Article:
Tips about how I made the Northern Lights wallpaper ( see wallpaper).
Let's start with mountains (though the particular order of steps is not important now). Switch to Pen tool (P), set foreground color to black, and start drawing mountains with short "strokes" or pen (click - drag a little - release).
Continue until the mountains shape is ready.
If you want mountains to look more natural, you can add trees to top of it. Create new layer, switch to Brush tool (B), select very small (2-3px) hard brush, and draw trees carefully with short vertical strokes. I recommend you zoom in while drawing.
This is how mountains look with trees added.
Now let's design the sky in the background. Create new 'sky' layer behind the layer with mountains (it should be on bottom of list of layers). Fill it with black. Because mountains are also black, they will disappear, just like shown on this preview :-)
Set foreground color to dark blueish-purple, select very large soft brush (B), set brush opacity to 10%. Draw some lights behind mountains.
Change color to lighter gold, make brush size smaller, and add smaller lights just near the right edge of mountains.
Change color to lighter blue, and repeat the same on the left edge of mountains.
Now it is time for the most exciting part - the Nothern Light! I recommend that you create new layer
set for each Light. Switch to Pen tool, set
color to black, and make the shape similar to shown here - bottom curve
is important, all else will become invisible. It might go outside file
boundaries, if you'd like. Let's call this layer "Northern Light black
Create new layer, switch to gradient tool (G), open Gradient Editor (to do so, click the gradient preview on top toolbar). Create gradient with colors you'd like. Then, fill the layer with gradient from left edge of image to right.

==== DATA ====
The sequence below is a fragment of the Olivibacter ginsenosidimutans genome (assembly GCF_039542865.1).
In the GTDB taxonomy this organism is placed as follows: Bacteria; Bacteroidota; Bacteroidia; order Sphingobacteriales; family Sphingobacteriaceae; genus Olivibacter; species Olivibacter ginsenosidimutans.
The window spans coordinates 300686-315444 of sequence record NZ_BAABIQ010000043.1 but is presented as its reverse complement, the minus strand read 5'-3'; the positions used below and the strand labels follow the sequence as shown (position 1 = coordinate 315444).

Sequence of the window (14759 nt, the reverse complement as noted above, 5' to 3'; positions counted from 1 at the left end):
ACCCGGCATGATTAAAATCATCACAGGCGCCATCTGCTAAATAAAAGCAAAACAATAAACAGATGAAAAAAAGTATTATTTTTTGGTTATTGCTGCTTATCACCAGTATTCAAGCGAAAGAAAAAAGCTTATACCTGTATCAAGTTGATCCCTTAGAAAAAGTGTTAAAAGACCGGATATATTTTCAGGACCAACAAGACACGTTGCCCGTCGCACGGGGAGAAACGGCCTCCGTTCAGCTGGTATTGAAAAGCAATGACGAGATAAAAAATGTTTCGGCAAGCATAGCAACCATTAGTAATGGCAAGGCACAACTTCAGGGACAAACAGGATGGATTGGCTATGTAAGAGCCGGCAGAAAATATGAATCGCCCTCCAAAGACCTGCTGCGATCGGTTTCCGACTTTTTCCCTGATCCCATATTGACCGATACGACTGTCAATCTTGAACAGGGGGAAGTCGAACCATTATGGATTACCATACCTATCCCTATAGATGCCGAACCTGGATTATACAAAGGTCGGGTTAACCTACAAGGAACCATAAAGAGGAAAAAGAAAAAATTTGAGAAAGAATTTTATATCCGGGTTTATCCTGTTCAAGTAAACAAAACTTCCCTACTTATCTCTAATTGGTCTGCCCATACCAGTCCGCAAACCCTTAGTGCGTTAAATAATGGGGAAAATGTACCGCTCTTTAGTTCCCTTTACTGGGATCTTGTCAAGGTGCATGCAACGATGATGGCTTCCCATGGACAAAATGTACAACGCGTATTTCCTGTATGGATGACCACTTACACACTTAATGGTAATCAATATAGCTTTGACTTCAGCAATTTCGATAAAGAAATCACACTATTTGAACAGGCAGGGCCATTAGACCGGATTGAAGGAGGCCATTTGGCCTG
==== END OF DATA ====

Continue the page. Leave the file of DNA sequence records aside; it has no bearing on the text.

Go to Layer menu - "Create Clipping Mask" (Ctrl-Alt-G), so that the gradient layer is only visible within Northern Light black shape layer.
Select the Northern Light black shape layer. Create a mask: Layer menu - Layer Mask - Reveal all. Make sure layer mask is selected (not layer itself). Switch to Brush tool (B), set color to black, select very large soft brush. Draw on mask with black brush - the layer becomes invisible as you draw, similar to Eraser tool. You should "erase" almost everything, keeping the area near bottom curve. Continue until the shape starts to look like northern light.
To make our lights more realistic, we need to add some vertical shades. The best way to achieve it is to use Noise effect. Create new (temporary) document, about 20 x 8 pixels. Fill it with grey color, then apply Noise (Filters menu - Noise - Add Noise, amount = 20-30). You should get something similar to shown here (zoomed in).
Select all (Ctrl-A), copy (Ctrl-C), close temporary file, paste into our original file (Ctrl-V), then transform (Ctrl-T) and scale up so that it covers Northern Light black shape layer entirely and even bigger. Apply some Blur (Filters menu - Blur - Gaussian blur, radius = 10-20px).
Go to Layer menu - "Create Clipping Mask" (Ctrl-Alt-G) so that the "noise" layer is only visible within Northern Light black shape layer.
Finally, change layer Blend Mode to "overlay". Ta-da! The first Light is ready!